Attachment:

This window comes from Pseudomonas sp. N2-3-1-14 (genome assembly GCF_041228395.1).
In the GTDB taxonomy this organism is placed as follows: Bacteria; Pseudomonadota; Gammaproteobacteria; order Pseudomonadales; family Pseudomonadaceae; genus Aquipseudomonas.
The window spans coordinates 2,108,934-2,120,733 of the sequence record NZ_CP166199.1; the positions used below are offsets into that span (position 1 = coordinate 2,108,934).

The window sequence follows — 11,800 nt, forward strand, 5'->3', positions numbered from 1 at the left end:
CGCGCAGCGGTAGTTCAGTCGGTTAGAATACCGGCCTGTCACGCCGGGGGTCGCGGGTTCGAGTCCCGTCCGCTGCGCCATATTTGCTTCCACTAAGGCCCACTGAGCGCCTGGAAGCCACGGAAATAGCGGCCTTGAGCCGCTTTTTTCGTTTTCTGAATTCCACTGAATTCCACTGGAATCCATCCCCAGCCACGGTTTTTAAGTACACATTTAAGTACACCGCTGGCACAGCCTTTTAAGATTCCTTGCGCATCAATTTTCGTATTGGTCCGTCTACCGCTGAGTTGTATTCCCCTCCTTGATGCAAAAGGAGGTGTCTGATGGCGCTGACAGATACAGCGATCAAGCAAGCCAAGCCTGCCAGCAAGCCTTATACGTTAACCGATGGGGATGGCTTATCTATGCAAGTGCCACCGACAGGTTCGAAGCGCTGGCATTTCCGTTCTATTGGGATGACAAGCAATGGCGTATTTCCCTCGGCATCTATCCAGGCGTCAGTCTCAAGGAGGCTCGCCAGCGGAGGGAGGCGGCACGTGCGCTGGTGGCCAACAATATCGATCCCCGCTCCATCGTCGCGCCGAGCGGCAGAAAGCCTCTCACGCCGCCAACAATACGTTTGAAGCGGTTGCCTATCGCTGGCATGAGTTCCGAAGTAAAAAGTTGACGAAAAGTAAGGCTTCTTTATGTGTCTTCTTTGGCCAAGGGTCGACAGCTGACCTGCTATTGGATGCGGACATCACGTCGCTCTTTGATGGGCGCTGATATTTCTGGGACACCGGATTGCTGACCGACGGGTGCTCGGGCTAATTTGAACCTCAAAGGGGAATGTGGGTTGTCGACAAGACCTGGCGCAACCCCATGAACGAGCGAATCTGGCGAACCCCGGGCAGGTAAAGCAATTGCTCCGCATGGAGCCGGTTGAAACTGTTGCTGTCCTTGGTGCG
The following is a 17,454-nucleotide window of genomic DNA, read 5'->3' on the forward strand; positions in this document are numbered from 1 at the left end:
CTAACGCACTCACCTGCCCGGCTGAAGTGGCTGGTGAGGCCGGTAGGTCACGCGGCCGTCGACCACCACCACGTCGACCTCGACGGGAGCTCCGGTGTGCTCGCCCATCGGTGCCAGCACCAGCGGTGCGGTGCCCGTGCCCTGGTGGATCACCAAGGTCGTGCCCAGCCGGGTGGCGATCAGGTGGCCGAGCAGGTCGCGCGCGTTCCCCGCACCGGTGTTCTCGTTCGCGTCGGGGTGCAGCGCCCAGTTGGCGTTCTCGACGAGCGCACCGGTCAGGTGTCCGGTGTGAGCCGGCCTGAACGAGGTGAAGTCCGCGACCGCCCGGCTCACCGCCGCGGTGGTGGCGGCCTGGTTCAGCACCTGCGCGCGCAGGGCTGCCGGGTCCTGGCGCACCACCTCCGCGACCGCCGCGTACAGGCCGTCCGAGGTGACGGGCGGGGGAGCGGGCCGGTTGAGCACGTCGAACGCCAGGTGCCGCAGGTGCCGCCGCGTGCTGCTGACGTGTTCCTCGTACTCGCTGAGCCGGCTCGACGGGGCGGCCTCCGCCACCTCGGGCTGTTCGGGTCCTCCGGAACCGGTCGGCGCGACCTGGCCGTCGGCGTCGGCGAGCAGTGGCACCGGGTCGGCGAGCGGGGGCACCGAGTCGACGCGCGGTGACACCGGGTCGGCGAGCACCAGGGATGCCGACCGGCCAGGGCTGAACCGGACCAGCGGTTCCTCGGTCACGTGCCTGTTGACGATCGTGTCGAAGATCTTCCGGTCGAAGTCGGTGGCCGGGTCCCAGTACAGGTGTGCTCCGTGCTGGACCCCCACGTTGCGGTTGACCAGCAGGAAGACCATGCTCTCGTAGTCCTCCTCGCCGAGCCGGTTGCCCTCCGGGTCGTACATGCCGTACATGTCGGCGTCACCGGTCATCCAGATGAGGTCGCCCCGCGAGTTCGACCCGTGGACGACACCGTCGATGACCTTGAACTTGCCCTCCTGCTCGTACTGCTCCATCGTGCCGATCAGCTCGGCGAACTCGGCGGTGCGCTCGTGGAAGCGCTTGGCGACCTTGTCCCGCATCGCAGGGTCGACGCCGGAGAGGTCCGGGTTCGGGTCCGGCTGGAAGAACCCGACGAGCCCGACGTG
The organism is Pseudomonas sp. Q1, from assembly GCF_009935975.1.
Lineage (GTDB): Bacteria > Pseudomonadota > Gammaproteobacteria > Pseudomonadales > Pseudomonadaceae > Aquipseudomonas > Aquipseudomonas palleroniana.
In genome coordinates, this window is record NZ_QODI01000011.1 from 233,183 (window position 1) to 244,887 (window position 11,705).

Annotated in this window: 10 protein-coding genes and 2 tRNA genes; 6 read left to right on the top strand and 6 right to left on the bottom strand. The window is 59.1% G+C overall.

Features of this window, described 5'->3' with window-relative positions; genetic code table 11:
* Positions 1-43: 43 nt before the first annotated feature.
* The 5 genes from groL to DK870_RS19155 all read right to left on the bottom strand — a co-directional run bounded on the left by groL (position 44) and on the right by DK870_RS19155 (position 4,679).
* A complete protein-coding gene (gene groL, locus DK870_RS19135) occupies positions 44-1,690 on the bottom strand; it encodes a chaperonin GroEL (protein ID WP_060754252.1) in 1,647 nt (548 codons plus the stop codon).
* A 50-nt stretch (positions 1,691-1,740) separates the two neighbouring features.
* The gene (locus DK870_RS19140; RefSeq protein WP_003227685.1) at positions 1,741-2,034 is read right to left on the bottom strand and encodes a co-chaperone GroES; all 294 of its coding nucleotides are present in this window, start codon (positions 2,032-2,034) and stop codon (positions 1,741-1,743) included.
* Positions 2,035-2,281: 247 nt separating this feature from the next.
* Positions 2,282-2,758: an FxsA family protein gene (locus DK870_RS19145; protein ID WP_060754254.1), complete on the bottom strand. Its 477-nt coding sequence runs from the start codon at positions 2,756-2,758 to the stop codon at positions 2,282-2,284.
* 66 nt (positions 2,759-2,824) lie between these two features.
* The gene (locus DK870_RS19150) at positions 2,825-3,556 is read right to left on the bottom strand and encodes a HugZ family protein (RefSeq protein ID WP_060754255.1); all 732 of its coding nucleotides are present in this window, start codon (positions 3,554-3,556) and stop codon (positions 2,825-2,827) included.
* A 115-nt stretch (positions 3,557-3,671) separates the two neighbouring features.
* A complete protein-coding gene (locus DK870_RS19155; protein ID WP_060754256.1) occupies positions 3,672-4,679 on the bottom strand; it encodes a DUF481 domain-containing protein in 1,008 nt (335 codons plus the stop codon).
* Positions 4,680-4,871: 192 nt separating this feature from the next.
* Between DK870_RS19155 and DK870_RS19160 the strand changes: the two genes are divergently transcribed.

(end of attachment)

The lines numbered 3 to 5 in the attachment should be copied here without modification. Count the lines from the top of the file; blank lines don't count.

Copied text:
The window spans coordinates 2,108,934-2,120,733 of the sequence record NZ_CP166199.1; the positions used below are offsets into that span (position 1 = coordinate 2,108,934).

The window sequence follows — 11,800 nt, forward strand, 5'->3', positions numbered from 1 at the left end:
CGCGCAGCGGTAGTTCAGTCGGTTAGAATACCGGCCTGTCACGCCGGGGGTCGCGGGTTCGAGTCCCGTCCGCTGCGCCATATTTGCTTCCACTAAGGCCCACTGAGCGCCTGGAAGCCACGGAAATAGCGGCCTTGAGCCGCTTTTTTCGTTTTCTGAATTCCACTGAATTCCACTGGAATCCATCCCCAGCCACGGTTTTTAAGTACACATTTAAGTACACCGCTGGCACAGCCTTTTAAGATTCCTTGCGCATCAATTTTCGTATTGGTCCGTCTACCGCTGAGTTGTATTCCCCTCCTTGATGCAAAAGGAGGTGTCTGATGGCGCTGACAGATACAGCGATCAAGCAAGCCAAGCCTGCCAGCAAGCCTTATACGTTAACCGATGGGGATGGCTTATCTATGCAAGTGCCACCGACAGGTTCGAAGCGCTGGCATTTCCGTTCTATTGGGATGACAAGCAATGGCGTATTTCCCTCGGCATCTATCCAGGCGTCAGTCTCAAGGAGGCTCGCCAGCGGAGGGAGGCGGCACGTGCGCTGGTGGCCAACAATATCGATCCCCGCTCCATCGTCGCGCCGAGCGGCAGAAAGCCTCTCACGCCGCCAACAATACGTTTGAAGCGGTTGCCTATCGCTGGCATGAGTTCCGAAGTAAAAAGTTGACGAAAAGTAAGGCTTCTTTATGTGTCTTCTTTGGCCAAGGGTCGACAGCTGACCTGCTATTGGATGCGGACATCACGTCGCTCTTTGATGGGCGCTGATATTTCTGGGACACCGGATTGCTGACCGACGGGTGCTCGGGCTAATTTGAACCTCAAAGGGGAATGTGGGTTGTCGACAAGACCTGGCGCAACCCCATGAACGAGCGAATCTGGCGAACCCCGGGCAGGTAAAGCAATTGCTCCGCATGGAGCCGGTTGAAACTGTTGCTGTCCTTGGTGCG